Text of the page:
Know how to bring it all together

Most journalists know how to bring together what they learned from multiple sources into a piece of content that is truly useful. Finding and interviewing great sources is one thing, but communicating the wealth of information in an insightful way is a different trick. They can synthesize a discussion with facts into content that offers a deeper understanding.

Check the ego at the door

Writing is romanticized as a solitary effort, but a newsroom operates more like an assembly line with each person responsible for his part. Reporters expect what they thought was an excellent article to be reviewed and edited by several other people before it is published.

They expect to be asked questions if an editor can’t understand a point they made. They expect the reviewers to edit – usually by making it more concise – without seeking their permission. While the system can be a shock for a new writer, it has it virtues – speed, accuracy, clarity, and reliability most of all.

Of course, this expectation can go too far. Writers who turn in weak or incomplete copy and cede responsibility for their work to the editorial process aren’t any good for you.

Find and hire

Your talent-search pipeline probably doesn’t have to change that much to find candidates with journalism experience. Consider these tweaks:

  • Revise your job postings to incorporate “journalism experience” as a preferred quality.
  • Post your openings to journalism-focused job boards like JournalismJobs.com.
  • Scan submitted resumes for reporting experience.
  • Ask for writing samples to identify whether candidates quote others (i.e., they know how to interview or use additional sources).

My own hiring process involves ads on Craigslist. I use this screening to test the applicants’ news sense – look at an existing article and propose follow-up articles on the subject. If they suggest an argument or opinion piece rather than a line of inquiry, they may not be thinking like a reporter. I prefer people who want to find something new to communicate rather than to share an existing opinion.

Once I’m interviewing promising candidates, I have a handful of test assignments ready. I describe a concept and ask the candidate how she would approach the subject. I’m listening for a practical plan that goes beyond generic research to incorporate expert-level insight.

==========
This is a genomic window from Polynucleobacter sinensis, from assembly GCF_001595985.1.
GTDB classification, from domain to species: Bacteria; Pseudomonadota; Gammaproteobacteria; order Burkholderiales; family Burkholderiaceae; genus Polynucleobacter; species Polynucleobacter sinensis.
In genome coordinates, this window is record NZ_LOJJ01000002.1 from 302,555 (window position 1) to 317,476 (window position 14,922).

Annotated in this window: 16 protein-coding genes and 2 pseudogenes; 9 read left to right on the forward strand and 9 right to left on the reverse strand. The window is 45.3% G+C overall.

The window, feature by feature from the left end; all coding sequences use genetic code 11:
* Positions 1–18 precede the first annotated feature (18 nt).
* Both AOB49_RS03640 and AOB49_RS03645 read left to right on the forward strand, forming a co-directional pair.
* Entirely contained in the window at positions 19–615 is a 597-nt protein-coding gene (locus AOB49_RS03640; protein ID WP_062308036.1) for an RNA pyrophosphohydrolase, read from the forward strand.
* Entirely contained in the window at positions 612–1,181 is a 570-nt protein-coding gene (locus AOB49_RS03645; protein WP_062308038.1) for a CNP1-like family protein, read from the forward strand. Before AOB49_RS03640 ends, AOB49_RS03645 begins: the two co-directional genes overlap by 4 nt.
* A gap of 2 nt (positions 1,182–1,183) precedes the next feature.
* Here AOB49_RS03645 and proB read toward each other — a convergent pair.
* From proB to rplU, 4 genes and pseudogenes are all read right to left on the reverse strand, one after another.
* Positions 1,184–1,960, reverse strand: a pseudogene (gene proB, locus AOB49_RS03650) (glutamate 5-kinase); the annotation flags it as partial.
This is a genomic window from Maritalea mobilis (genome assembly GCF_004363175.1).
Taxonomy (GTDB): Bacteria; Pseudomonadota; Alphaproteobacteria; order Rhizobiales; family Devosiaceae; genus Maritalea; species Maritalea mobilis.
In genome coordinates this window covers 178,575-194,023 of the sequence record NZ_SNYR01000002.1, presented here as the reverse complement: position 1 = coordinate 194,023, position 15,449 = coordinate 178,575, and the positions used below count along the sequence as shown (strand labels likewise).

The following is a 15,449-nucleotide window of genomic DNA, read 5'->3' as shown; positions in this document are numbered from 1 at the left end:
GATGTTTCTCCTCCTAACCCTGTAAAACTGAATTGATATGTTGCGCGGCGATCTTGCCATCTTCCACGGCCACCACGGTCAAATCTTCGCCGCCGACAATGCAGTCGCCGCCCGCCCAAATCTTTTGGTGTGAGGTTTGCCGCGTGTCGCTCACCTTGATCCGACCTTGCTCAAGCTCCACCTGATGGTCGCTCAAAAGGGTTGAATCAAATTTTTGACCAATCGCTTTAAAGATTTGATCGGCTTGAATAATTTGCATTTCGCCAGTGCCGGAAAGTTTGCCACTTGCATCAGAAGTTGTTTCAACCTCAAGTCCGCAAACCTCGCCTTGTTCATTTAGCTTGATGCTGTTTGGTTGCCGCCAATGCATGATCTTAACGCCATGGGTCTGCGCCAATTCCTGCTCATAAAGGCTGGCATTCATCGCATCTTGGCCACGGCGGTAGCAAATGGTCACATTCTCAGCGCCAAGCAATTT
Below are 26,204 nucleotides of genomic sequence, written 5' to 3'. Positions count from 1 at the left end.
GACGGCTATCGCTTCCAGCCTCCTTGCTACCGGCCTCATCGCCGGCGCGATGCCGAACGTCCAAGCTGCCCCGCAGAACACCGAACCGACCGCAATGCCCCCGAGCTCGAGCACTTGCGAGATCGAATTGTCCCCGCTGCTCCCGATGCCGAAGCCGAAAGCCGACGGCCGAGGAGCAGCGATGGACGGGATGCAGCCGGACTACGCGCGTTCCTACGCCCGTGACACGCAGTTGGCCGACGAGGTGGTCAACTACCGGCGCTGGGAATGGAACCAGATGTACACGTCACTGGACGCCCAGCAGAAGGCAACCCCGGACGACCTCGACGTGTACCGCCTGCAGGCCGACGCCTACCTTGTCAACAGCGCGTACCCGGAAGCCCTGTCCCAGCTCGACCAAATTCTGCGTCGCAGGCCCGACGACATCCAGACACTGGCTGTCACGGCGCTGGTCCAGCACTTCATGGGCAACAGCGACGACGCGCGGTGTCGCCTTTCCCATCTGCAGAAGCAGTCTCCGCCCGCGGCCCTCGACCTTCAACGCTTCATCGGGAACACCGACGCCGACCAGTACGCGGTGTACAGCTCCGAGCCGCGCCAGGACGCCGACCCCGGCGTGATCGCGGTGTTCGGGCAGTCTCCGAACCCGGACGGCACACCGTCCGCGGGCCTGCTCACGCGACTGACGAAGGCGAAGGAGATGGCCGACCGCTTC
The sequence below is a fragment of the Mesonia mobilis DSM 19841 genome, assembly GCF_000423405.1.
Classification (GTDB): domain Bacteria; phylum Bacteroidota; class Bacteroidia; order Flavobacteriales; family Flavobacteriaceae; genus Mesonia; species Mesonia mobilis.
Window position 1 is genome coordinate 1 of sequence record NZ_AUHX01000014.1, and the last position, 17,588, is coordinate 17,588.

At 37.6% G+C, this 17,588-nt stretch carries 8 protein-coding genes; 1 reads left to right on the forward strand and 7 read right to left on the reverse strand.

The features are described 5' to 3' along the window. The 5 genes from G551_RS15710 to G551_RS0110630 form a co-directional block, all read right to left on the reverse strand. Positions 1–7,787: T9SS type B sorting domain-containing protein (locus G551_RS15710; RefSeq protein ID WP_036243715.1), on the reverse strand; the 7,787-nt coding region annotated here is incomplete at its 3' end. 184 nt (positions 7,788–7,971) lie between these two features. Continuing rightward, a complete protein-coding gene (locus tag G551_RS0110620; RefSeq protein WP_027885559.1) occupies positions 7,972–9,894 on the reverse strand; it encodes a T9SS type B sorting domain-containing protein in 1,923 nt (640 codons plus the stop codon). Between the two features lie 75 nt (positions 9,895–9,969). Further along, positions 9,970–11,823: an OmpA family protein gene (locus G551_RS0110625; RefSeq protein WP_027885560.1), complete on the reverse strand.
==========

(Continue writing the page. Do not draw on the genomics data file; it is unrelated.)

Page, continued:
I gut-check my impression by asking about the reporting process. If the writer acknowledges that the deliverable’s timing depends on the availability of sources for interviews, it’s a good sign that the writer has reporting know-how.

If the interview goes well, I pay the candidate for a freelance assignment (expecting a small percentage will be unusable). In my experience, unpaid test assignments are a big waste of time because they never arrive or are done with little effort.

Conclusion

Hiring a journalist is one way to make your content stand out in a sea of shallow “first-thought, best-thought” pieces. A journalist’s knack for identifying and interviewing the authorities, asking the tough questions, and crafting relevant, reader-focused pieces means your content will provide a longer-lasting benefit to your readers. That’s what will cultivate the trusting relationship that will generate leads, which give you a real return on your marketing investment.

Hiring content creators with journalism experience is an important step. Now, follow CMI’s simple, step-by-step plan to integrate unique, impactful, and strategic content marketing into your organization. Get our new workbook today.

Cover image by Joseph Kalinowski/Content Marketing Institute

Author: Robert McGuire

Robert McGuire provides white label content marketing planning and implementation services, specializing in B2B and thought leadership marketing. You can connect with him on LinkedIn and Twitter.